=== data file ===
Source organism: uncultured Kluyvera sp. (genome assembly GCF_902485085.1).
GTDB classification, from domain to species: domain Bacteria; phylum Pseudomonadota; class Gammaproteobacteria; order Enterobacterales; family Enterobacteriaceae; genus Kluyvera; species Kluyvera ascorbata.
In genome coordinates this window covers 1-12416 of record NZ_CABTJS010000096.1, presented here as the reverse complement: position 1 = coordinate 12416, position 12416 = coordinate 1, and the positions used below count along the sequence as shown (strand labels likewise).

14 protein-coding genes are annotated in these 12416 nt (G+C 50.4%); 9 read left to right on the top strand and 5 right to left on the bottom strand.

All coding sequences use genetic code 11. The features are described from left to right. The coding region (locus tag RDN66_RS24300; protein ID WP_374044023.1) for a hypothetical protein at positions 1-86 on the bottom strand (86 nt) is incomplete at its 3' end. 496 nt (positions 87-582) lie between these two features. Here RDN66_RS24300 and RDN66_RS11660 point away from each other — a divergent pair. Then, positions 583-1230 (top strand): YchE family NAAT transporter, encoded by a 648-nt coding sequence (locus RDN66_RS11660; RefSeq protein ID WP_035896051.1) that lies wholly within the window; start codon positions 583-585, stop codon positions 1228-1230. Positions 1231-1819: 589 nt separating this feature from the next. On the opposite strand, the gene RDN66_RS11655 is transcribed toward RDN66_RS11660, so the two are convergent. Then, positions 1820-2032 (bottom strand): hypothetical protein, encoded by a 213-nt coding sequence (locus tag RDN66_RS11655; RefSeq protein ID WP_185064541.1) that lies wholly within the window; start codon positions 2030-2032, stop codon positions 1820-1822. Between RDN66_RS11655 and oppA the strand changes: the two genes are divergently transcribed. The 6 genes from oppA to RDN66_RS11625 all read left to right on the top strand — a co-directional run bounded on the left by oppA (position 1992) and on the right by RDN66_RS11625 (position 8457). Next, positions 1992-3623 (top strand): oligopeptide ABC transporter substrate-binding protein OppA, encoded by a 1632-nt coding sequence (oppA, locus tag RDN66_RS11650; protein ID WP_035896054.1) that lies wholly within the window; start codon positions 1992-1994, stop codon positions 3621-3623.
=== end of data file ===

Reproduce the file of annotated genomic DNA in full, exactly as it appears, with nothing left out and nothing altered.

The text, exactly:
Source organism: uncultured Kluyvera sp. (genome assembly GCF_902485085.1).
GTDB classification, from domain to species: domain Bacteria; phylum Pseudomonadota; class Gammaproteobacteria; order Enterobacterales; family Enterobacteriaceae; genus Kluyvera; species Kluyvera ascorbata.
In genome coordinates this window covers 1-12416 of record NZ_CABTJS010000096.1, presented here as the reverse complement: position 1 = coordinate 12416, position 12416 = coordinate 1, and the positions used below count along the sequence as shown (strand labels likewise).

14 protein-coding genes are annotated in these 12416 nt (G+C 50.4%); 9 read left to right on the top strand and 5 right to left on the bottom strand.

All coding sequences use genetic code 11. The features are described from left to right. The coding region (locus tag RDN66_RS24300; protein ID WP_374044023.1) for a hypothetical protein at positions 1-86 on the bottom strand (86 nt) is incomplete at its 3' end. 496 nt (positions 87-582) lie between these two features. Here RDN66_RS24300 and RDN66_RS11660 point away from each other — a divergent pair. Then, positions 583-1230 (top strand): YchE family NAAT transporter, encoded by a 648-nt coding sequence (locus RDN66_RS11660; RefSeq protein ID WP_035896051.1) that lies wholly within the window; start codon positions 583-585, stop codon positions 1228-1230. Positions 1231-1819: 589 nt separating this feature from the next. On the opposite strand, the gene RDN66_RS11655 is transcribed toward RDN66_RS11660, so the two are convergent. Then, positions 1820-2032 (bottom strand): hypothetical protein, encoded by a 213-nt coding sequence (locus tag RDN66_RS11655; RefSeq protein ID WP_185064541.1) that lies wholly within the window; start codon positions 2030-2032, stop codon positions 1820-1822. Between RDN66_RS11655 and oppA the strand changes: the two genes are divergently transcribed. The 6 genes from oppA to RDN66_RS11625 all read left to right on the top strand — a co-directional run bounded on the left by oppA (position 1992) and on the right by RDN66_RS11625 (position 8457). Next, positions 1992-3623 (top strand): oligopeptide ABC transporter substrate-binding protein OppA, encoded by a 1632-nt coding sequence (oppA, locus tag RDN66_RS11650; protein ID WP_035896054.1) that lies wholly within the window; start codon positions 1992-1994, stop codon positions 3621-3623.